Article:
has to measure up: 70 percent motility (the ability to move),
60 percent normal morphology, at least 70 million sperm per cc.
Like all men, I've lived in the shadow of performance anxiety all my life, but
this goes deeper. I won't be judged on something ephemeral like staying power,
but on the very essence of my sexuality. My masculinity is going under the
microscope, to be rated, ranked, graded -- like a pumpkin at a county fair.
Talk about a seminal moment.
Ten minutes later, I'm done with the questionnaire. Having reasonably
established that I am not a drug-
addled ignoramus, my family not a bunch of
syphilitic felons, I'm ready to roll. I hand the receptionist the form and she
hands me a plastic beaker, directing me into one of WankBoston's private
"See you in a couple of hours," I say, and the woman laughs, like she's never
heard that one before.
How long should one spend in one of these rooms? If it's over too
quickly, should I sit and read the paper for a bit? Then again, how long before
they come banging on the door? Jesus, I could spend the whole day
. . .
I have to say, I'm a little disappointed with the amenities. I'd pictured
something more loungey -- orange pleather furniture, shag carpeting, maybe a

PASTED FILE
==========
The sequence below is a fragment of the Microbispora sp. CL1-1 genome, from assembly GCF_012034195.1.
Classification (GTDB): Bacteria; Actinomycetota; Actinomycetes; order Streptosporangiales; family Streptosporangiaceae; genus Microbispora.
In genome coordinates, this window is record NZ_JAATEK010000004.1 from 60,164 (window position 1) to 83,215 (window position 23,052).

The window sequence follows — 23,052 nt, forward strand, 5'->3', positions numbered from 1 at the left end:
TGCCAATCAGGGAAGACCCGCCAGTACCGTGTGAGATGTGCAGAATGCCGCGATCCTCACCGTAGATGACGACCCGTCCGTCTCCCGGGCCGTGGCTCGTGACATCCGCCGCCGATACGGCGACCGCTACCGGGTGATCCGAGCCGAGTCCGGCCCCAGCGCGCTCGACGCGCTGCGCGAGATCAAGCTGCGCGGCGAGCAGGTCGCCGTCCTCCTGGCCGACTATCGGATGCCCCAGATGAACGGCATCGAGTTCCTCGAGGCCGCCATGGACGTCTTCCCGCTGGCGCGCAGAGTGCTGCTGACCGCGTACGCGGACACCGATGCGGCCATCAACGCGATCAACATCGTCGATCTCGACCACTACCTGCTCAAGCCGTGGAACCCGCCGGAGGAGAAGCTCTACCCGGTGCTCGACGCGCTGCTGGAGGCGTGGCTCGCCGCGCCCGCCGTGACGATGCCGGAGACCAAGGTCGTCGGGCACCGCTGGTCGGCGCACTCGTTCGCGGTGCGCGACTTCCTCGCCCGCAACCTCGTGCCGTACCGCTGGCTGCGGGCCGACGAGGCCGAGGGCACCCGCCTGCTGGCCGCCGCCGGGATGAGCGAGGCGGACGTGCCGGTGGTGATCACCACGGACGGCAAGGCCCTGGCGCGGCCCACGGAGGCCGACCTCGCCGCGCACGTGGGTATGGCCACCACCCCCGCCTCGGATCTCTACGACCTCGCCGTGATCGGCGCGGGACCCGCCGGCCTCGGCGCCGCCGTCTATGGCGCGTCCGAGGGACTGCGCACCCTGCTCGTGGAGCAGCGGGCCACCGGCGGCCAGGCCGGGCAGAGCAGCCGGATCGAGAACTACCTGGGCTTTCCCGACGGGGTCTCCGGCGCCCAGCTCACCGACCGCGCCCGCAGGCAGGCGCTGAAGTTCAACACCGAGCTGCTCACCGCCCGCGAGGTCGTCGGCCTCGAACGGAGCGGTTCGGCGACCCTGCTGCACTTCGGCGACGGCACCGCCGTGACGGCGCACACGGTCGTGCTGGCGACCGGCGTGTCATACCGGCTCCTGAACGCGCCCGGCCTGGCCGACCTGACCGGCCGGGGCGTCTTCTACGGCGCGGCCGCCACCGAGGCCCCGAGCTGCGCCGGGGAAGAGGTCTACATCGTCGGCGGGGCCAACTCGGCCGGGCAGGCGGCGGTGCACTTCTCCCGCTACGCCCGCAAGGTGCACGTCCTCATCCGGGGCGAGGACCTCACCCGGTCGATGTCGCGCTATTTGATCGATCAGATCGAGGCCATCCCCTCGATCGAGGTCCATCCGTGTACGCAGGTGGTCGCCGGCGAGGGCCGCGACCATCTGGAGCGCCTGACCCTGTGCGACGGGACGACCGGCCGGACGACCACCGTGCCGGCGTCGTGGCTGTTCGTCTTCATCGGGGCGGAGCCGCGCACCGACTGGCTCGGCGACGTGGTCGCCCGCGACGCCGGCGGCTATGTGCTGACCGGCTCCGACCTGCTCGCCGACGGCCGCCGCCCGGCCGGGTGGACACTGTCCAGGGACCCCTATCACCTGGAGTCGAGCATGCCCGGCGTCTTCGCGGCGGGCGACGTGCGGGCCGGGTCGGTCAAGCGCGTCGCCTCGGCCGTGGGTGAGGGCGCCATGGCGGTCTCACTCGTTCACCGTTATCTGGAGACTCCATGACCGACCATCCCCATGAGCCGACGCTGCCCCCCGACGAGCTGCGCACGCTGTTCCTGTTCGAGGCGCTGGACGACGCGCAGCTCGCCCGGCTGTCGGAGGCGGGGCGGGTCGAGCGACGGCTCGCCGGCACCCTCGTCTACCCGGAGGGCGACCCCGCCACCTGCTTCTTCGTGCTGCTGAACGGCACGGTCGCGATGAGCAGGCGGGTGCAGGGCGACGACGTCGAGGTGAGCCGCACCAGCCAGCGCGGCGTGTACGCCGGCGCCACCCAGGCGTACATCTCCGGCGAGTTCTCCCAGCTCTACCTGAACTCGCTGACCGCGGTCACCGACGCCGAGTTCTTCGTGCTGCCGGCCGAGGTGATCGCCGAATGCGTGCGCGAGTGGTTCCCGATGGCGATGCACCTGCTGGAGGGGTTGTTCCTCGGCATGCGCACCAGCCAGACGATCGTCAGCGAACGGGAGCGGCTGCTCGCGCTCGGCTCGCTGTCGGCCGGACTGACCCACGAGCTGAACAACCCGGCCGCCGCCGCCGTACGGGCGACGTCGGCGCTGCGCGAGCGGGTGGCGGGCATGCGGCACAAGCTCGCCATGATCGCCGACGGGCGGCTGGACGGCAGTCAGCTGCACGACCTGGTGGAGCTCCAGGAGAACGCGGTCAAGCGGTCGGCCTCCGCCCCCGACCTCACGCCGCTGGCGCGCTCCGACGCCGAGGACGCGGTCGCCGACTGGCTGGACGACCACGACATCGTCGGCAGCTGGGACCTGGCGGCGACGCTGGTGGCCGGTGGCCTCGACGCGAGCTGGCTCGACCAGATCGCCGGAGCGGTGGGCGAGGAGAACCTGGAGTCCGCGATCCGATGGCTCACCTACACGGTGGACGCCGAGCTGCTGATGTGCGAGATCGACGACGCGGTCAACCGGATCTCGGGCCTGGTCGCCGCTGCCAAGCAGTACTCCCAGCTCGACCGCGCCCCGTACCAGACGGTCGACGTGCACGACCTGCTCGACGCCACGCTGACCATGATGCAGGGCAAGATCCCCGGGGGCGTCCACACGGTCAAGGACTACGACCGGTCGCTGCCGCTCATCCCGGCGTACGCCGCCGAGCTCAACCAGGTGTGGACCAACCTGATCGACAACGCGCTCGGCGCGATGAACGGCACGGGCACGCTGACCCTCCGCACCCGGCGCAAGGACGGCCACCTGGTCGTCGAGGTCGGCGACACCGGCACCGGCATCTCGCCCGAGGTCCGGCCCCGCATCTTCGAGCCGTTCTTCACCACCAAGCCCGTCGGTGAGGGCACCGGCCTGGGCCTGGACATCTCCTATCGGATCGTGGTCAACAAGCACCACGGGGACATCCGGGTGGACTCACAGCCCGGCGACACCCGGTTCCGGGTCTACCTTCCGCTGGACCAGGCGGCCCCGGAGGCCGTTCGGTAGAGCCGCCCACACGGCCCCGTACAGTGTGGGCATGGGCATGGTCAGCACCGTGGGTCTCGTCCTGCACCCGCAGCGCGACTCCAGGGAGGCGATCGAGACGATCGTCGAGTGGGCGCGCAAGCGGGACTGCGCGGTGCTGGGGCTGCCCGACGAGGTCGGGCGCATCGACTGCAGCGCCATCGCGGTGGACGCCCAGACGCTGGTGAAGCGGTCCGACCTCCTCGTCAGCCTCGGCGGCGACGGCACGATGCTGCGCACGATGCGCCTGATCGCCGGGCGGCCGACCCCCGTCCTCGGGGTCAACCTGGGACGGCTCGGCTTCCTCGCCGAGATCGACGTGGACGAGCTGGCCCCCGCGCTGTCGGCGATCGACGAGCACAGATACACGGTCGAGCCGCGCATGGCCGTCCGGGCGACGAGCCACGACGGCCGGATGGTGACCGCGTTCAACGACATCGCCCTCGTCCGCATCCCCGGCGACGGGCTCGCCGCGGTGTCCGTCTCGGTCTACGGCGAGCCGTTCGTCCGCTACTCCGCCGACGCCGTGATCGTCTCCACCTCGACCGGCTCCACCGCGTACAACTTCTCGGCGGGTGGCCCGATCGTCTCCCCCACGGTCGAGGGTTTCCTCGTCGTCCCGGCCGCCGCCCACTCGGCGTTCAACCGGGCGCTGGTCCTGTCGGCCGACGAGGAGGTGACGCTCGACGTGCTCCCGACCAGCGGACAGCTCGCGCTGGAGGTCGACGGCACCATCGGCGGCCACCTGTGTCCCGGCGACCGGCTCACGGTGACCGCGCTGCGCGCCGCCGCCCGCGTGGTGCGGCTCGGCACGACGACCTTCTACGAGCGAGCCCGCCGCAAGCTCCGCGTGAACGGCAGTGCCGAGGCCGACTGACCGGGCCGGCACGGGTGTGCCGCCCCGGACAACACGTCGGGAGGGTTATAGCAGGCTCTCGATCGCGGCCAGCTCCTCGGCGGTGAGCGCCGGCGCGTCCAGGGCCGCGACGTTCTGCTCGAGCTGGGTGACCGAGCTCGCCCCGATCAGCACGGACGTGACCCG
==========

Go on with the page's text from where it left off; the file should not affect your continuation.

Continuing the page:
little Donna Summer. What I get is a stark, sterile walk-in closet. People get
interrogated in plusher surroundings.
There is a straight-backed chair and a table, a tiny TV, and a stack of
Penthouse magazines. A sink. On the walls are two signs: one warning us
not to pilfer the dirty mags, another telling us what to do in the event of a
(God forbid) fire. The only decorative item is a Herb Ritts titty-shot poster,
presumably for the more refined donor. I turn on the TV.
"UGH! UGH! FUCK!"
Fuck! I turn the TV down.
The movie is semi-hard porn -- two guys and a girl and a rumpled duvet --
piped in from some central VCR. The tracking needs adjusting, but I'm not about
to go out and say so. I try switching channels and get a fuzzy chat show. I
thumb through a few of the magazines. Since when did Penthouse depict
penetration? On TV, the two guys and a girl are exploring another bump-orifice
permutation. I look at my watch: five minutes down.